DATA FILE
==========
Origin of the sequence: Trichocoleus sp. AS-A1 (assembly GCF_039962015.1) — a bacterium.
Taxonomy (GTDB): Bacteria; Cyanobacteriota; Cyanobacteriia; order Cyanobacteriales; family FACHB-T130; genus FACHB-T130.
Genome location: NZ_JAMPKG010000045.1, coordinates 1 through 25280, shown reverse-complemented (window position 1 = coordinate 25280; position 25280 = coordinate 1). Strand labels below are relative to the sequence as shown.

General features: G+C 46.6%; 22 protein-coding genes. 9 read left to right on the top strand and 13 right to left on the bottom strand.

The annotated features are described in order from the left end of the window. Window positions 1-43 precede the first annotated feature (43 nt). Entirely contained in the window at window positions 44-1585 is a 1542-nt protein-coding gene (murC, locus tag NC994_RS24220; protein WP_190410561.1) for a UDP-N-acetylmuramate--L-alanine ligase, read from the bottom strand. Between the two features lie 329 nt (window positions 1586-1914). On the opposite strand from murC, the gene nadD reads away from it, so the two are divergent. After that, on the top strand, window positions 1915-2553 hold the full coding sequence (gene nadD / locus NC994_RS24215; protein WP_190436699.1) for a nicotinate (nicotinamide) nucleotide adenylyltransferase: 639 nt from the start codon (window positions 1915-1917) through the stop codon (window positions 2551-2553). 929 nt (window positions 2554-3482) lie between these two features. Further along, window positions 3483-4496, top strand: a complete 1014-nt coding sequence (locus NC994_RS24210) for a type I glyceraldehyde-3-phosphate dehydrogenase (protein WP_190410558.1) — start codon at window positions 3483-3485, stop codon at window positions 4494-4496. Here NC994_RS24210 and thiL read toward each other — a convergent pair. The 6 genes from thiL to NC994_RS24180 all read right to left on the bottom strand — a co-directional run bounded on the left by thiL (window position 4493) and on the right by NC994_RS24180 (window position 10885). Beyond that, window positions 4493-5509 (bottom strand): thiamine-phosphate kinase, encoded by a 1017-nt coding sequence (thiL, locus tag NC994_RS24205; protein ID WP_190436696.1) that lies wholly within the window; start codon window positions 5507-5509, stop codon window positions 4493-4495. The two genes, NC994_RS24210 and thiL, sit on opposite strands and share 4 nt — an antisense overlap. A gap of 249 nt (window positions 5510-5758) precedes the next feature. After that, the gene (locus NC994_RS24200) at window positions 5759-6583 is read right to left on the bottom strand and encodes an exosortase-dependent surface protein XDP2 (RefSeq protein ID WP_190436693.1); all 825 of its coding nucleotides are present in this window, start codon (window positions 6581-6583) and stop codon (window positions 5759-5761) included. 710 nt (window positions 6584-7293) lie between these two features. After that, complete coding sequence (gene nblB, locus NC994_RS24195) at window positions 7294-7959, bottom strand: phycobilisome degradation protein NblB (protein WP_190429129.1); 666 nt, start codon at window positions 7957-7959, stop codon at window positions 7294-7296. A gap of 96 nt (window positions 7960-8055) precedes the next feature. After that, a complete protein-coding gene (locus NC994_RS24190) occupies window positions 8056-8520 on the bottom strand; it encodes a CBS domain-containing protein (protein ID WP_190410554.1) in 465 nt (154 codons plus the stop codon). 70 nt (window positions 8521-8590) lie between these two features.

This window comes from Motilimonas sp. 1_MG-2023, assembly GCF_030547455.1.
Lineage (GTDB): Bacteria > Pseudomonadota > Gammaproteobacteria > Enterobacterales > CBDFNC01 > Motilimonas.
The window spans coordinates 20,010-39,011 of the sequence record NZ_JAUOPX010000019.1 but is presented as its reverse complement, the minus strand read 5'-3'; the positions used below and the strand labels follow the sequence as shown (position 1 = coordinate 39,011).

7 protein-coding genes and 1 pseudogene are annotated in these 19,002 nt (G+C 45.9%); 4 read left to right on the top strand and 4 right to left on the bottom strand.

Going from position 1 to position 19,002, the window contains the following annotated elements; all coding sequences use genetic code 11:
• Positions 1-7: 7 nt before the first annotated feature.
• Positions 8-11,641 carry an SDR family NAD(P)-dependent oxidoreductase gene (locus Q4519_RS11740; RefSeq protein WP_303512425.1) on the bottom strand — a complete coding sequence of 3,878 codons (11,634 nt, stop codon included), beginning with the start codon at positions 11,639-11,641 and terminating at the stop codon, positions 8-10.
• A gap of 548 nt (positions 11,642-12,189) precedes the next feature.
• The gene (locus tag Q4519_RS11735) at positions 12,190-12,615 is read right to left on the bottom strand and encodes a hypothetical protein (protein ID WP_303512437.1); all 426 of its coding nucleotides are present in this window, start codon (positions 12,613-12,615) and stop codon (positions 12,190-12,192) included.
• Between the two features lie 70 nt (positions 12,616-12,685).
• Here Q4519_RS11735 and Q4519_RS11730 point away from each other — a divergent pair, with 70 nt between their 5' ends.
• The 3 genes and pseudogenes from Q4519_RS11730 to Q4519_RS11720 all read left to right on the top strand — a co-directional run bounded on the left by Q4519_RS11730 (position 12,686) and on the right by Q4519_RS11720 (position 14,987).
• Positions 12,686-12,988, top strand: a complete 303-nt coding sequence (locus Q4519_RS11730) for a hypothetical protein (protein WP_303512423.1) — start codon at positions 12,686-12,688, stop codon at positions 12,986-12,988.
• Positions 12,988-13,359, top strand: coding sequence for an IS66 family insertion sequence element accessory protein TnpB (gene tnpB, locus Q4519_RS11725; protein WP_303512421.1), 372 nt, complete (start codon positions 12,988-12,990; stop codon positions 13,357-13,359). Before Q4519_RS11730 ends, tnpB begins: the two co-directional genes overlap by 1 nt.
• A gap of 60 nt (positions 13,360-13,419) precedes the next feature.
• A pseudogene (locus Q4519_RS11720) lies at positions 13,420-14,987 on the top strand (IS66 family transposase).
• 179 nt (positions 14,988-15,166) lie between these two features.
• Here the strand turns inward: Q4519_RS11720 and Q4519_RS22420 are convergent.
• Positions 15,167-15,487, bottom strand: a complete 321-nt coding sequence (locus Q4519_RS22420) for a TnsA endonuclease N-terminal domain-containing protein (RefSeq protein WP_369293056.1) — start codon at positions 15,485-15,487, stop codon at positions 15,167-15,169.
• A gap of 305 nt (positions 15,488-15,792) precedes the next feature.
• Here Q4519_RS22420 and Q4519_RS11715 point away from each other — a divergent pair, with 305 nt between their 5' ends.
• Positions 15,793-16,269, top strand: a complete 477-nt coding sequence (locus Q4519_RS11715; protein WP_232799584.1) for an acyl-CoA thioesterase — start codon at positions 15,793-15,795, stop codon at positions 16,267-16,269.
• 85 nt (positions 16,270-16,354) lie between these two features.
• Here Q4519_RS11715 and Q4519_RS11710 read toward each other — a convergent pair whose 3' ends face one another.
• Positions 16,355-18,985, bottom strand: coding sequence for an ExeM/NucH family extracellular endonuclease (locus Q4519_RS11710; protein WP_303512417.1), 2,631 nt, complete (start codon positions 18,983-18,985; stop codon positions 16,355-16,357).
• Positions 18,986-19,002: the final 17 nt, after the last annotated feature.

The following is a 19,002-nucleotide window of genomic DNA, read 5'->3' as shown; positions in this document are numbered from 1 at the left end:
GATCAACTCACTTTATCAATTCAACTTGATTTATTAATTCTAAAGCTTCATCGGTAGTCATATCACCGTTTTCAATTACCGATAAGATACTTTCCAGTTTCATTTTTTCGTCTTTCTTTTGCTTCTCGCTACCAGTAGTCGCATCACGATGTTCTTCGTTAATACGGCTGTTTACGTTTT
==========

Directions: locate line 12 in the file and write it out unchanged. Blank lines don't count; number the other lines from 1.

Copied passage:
• Positions 8-11,641 carry an SDR family NAD(P)-dependent oxidoreductase gene (locus Q4519_RS11740; RefSeq protein WP_303512425.1) on the bottom strand — a complete coding sequence of 3,878 codons (11,634 nt, stop codon included), beginning with the start codon at positions 11,639-11,641 and terminating at the stop codon, positions 8-10.